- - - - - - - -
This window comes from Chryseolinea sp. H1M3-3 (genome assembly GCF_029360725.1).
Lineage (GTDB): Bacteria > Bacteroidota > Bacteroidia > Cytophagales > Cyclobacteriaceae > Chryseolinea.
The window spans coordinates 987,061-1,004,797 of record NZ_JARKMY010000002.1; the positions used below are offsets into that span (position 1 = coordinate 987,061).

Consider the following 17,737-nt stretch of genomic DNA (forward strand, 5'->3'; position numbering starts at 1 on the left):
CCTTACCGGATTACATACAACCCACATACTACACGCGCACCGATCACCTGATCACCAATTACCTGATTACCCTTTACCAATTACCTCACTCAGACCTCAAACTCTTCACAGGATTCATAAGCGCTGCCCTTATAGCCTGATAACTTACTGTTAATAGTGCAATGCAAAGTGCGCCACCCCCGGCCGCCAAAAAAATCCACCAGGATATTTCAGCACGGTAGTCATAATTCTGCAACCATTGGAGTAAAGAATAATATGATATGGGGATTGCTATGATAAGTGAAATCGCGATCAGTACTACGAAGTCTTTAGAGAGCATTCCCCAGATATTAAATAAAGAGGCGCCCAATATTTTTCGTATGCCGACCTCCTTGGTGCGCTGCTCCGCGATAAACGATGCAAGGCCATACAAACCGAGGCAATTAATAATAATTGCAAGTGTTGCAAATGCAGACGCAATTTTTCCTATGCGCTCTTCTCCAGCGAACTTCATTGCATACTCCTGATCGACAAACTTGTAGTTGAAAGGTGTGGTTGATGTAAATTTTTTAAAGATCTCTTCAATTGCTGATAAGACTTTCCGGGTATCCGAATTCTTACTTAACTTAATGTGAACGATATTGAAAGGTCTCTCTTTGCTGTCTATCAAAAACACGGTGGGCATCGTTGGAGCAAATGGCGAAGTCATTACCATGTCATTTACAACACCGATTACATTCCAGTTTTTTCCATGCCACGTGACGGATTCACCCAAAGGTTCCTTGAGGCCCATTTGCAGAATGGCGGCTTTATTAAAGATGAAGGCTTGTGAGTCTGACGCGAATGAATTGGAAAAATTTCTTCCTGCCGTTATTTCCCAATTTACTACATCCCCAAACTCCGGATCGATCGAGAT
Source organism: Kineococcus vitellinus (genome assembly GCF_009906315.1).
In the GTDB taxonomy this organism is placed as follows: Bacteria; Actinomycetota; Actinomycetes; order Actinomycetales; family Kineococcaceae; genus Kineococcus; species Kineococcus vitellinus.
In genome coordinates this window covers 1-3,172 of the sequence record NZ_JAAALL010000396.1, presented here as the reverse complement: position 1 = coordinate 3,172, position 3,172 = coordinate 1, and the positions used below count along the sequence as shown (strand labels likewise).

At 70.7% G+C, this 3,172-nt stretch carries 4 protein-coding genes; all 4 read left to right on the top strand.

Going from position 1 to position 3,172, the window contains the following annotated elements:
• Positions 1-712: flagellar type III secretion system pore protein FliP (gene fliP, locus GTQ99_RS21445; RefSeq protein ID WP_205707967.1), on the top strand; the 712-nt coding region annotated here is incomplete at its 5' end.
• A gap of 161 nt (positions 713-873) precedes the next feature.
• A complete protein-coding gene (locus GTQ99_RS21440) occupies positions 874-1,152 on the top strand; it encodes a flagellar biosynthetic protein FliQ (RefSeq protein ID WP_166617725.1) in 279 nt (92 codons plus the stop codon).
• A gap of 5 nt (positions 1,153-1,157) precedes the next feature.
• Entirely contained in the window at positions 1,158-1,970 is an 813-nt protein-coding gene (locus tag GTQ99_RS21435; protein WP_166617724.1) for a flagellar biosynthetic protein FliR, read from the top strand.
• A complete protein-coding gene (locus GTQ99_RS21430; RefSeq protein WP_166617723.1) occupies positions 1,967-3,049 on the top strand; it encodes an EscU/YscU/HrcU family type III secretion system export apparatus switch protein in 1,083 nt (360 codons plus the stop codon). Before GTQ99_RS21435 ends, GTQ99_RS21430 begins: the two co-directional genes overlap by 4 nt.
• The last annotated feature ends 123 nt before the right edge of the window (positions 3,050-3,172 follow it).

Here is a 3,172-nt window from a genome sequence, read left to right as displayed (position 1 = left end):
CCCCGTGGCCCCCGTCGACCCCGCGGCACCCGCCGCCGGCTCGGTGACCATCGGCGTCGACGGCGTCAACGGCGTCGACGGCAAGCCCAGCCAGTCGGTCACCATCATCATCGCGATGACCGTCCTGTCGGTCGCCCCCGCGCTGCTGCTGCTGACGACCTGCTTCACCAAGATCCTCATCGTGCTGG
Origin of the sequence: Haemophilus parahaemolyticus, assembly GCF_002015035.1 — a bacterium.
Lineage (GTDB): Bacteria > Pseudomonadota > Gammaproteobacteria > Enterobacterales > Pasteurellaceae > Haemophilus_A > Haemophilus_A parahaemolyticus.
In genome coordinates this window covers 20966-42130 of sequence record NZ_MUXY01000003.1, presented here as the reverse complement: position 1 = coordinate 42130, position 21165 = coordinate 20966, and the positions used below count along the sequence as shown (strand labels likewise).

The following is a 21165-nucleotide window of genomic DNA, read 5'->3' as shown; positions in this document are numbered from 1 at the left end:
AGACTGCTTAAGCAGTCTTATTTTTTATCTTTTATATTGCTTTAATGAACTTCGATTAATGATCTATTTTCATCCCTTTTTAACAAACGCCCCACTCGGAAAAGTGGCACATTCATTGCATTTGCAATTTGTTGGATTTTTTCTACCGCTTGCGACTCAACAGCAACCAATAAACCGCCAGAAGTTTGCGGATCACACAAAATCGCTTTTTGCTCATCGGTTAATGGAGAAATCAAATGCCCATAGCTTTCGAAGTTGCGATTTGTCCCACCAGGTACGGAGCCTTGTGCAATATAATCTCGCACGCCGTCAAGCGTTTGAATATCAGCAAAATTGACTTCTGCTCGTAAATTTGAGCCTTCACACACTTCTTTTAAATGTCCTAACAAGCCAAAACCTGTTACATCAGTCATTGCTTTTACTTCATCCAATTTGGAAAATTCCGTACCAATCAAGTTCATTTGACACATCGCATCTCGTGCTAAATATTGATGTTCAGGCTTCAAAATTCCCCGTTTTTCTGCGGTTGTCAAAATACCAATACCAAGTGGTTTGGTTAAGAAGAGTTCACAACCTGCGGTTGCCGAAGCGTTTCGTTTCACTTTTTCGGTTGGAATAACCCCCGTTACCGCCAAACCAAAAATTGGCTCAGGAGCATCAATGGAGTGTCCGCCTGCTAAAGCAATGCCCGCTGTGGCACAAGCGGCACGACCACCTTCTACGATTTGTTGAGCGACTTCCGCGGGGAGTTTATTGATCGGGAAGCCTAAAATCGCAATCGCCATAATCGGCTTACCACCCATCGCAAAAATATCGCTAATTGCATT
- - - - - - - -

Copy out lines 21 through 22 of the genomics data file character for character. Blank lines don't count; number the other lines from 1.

Lineage (GTDB): Bacteria > Pseudomonadota > Gammaproteobacteria > Enterobacterales > Pasteurellaceae > Haemophilus_A > Haemophilus_A parahaemolyticus.
In genome coordinates this window covers 20966-42130 of sequence record NZ_MUXY01000003.1, presented here as the reverse complement: position 1 = coordinate 42130, position 21165 = coordinate 20966, and the positions used below count along the sequence as shown (strand labels likewise).